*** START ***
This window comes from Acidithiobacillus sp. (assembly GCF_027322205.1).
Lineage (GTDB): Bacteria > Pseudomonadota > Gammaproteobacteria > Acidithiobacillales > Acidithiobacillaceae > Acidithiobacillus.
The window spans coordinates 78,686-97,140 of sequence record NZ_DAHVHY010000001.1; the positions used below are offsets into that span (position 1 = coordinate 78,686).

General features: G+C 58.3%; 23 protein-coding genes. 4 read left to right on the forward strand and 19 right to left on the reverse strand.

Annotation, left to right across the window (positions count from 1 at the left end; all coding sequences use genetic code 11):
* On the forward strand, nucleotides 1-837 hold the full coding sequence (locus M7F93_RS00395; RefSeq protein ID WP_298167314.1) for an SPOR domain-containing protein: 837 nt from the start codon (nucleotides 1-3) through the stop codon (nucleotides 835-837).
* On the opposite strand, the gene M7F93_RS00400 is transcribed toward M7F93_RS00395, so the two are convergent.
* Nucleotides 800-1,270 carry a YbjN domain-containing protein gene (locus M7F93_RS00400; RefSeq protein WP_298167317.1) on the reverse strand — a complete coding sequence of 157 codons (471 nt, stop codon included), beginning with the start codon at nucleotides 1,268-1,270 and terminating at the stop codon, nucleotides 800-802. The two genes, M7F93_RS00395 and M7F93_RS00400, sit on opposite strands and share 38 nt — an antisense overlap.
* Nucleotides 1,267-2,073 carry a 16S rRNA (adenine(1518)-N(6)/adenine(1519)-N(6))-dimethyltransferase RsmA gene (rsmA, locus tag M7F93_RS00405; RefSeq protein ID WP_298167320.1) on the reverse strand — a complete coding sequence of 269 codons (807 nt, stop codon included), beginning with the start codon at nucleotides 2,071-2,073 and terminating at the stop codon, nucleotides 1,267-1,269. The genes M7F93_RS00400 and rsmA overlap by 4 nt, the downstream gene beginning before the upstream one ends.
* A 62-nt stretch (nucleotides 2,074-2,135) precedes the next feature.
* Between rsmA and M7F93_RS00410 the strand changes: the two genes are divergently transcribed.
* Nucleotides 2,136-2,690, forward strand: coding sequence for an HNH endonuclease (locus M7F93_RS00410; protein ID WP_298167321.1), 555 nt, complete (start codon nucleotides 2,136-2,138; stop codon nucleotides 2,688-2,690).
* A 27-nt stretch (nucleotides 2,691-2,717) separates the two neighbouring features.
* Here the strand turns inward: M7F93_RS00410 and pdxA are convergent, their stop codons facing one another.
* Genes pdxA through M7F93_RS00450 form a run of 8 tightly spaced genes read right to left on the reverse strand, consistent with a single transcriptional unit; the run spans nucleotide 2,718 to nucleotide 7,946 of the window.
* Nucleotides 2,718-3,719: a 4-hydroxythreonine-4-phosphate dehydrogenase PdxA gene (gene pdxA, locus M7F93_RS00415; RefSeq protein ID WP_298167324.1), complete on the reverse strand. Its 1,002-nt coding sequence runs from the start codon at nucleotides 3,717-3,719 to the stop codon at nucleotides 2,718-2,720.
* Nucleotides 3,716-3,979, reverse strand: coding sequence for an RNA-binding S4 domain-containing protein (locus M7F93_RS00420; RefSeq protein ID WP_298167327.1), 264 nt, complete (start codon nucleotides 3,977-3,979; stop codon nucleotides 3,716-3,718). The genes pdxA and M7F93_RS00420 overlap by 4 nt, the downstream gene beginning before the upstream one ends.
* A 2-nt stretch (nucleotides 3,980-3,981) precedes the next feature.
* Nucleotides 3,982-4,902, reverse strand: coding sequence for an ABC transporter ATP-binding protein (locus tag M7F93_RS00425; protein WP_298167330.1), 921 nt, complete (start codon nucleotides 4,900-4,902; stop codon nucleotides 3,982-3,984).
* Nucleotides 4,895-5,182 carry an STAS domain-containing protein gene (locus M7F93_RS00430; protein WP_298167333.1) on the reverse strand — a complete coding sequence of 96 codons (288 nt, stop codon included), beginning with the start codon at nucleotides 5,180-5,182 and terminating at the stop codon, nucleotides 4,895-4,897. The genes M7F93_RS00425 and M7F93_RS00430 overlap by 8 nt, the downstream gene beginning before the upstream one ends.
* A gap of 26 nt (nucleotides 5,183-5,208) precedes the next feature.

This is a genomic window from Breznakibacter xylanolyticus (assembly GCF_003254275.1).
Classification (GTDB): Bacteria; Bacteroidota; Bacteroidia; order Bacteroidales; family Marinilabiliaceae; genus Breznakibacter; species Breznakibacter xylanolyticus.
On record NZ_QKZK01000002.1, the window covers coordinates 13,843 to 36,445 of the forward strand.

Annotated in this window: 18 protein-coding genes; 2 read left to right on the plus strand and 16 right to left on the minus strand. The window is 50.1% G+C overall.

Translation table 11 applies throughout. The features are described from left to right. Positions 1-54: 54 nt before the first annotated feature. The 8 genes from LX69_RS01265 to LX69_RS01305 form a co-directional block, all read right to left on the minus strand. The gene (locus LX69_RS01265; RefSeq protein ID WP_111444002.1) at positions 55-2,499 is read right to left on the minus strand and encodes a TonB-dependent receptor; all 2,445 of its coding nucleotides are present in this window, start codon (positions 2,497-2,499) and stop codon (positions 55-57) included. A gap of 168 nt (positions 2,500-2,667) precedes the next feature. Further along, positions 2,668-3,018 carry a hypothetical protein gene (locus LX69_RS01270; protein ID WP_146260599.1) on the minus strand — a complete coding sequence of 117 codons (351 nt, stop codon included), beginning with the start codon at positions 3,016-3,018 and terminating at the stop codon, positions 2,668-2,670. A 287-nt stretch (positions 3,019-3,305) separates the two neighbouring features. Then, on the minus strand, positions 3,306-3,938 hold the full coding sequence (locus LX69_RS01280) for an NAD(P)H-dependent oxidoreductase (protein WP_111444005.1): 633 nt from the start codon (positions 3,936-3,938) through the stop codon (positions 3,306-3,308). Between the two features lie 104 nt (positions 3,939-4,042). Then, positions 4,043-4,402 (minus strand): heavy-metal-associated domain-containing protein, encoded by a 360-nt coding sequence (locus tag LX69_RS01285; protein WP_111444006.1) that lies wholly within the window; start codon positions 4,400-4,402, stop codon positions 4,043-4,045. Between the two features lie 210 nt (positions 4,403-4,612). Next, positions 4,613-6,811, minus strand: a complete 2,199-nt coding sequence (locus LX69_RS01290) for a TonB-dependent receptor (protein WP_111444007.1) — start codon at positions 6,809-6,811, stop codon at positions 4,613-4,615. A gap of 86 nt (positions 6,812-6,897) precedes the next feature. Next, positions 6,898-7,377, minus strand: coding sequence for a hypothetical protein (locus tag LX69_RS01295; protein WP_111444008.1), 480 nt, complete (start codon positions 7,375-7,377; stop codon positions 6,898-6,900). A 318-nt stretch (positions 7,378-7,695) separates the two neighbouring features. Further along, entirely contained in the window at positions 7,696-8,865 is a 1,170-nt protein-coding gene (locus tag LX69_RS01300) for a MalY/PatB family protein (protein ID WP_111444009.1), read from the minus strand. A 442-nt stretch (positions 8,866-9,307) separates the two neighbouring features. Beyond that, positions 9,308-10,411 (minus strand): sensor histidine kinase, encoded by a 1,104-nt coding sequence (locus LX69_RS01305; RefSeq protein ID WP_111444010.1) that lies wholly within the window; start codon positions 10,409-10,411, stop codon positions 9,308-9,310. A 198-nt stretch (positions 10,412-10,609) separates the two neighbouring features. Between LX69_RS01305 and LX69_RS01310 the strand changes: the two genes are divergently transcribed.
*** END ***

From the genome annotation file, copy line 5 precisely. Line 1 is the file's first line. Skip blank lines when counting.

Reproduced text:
Annotation, left to right across the window (positions count from 1 at the left end; all coding sequences use genetic code 11):